The politics of Africa has come out in our storytelling, with difficult border crossings, corruption, conflict and war as we move further north. The political scene in Africa is a complicated one and has been an eye opener for Deo in different ways and how he has been treated by police and officials. The local communities in each country have generally been very welcoming though and kind towards Deo and when they understand his reason, there is an understanding without the excess explanation that western countries ask for. That has been refreshing. 

Back home and the journey so far…

We naively thought the running would be the hardest part of this journey but Deo has faced many challenges along the way from managing extreme heat to torrential downpours, to countless border crossings with hurdles and challenges of their own and then there is the fueling as a vegan. Funding is by far the hardest part in all of this but we move forward every day with hope and belief in the “Legacy of Hope” Deo is creating as he visits children in and out of the classroom along the way.

At Aspire we think that what Deo is doing is important and powerful, so we’re doing everything we can to support his journey. Led by Aspire’s Community and Talent Manager, Lory Louves, we hosted a ‘Moving Meet’ in March to help raise awareness, drive fundraising and drum up support for Deo’s challenge.

We asked Lory about the support Aspire is providing:

How did you first become aware of Deo’s run? 

Back in November we were invited to attend an event organised by Alice, Deo’s partner. It moved me deeply. Because of my values, rooted in change and equality for all, and the feeling that as a black person, you have to be the one breaking barriers instead of waiting for them to be lifted. From that point on, I told Alice that we would put things in place to support however we can.

How and why are Aspire involved? 

The only way to be real is to put actions behind our words. We were in talks of creating a fund to support active communities, their leaders, and the incredible things they were doing. Deo effectively became the first recipient of the Aspire Active Communities Fund. This fund is effectively how we, as an agency give back to the community. Without going into too many details, we will set up a committee who will bring ideas, communities and leaders to the table and will vote on who and how to support them commercially. It is worth noting that, Aspire’s support can go beyond simply giving donations and putting on events – we can offer PR and marketing consultancy to those structures too. We will support Deo this way this year as well.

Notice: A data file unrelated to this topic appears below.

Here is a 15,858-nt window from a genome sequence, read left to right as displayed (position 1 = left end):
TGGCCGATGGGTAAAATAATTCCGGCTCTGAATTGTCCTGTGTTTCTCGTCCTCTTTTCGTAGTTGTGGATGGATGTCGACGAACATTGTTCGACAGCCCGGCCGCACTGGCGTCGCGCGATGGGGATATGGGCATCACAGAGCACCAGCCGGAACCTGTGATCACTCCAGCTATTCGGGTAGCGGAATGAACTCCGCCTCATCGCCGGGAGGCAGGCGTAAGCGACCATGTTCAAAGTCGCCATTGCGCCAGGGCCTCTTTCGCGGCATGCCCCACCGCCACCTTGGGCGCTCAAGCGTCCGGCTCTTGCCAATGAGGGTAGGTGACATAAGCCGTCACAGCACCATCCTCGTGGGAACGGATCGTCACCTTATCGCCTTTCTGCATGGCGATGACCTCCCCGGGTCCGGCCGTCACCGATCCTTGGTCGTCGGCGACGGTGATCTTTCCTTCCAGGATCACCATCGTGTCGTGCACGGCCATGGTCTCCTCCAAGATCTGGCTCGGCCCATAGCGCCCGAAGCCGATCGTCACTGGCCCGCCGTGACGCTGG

Our Moving Meet in aid of Deo was a great success with dozens of runners and supporters in attendance to get together and help raise funds and the profile of Deo’s challenge. 

We asked some of the community leaders in attendance to share their thoughts on what went down and why Deo’s story is so powerful.

Khosi Hlongwane, Founder of Sexy Pace Run Crew

Stories help us understand everyone’s journey, everyone’s ‘why’ and most importantly, help us connect. Real community building happens when we understand the various ways that we can show up for each other. The Moving Meet was an important reminder of the things that truly matter, that is being united in support for one of our kindest community members, Deo. 

The reflections shared by Alice about the work that has been going on behind the scenes really made us understand the resilience it takes to be on this journey. There is still so much to be done but we can all play a part by spreading the word, making a small donation, or offering support.” 

David Bone, Co-Founder of Camino Ultra

“We all agree that Deo’s story is both unique and powerful – the question for me is how do we help make this take flight? The Moving Meet was a beautiful mix of raw, youthful energy and some punchy words meant to galvanise everyone into action. I feel this is a critical moment in this project – this is a global story and at this time, with the London Marathon and Hackney Half on the horizon, the full community is ready for it.

Tasha Thompson, Founder of Black Girls Do Run UK and Aspire Community Adviser:

“There’s so much more to running than training, turning up at start lines and personal bests. Weaving real stories into running gives running purpose, meaning and the opportunity to share our ‘why’. The support for Deo at this Moving Meet was amazing. It was great to see new faces come along to run, support and hear all about Deo’s journey so far. There were two highlights of the evening: kneeling outside Downing St to the backdrop of a gospel choir singing across the road, and listening to Alice’s real and raw account of Deo’s journey. That really was moving.”

You can learn more about Deo’s trip, donate, and follow along on social media via his website, Deo Runs – and if you’d like to join us for an Aspire Moving Meet, email us to join our mailing list.

A huge thank you goes out to our Moving Meet partners too: DripCLIF BarDometicRed BullAthletic Brewing Co. and Love Corn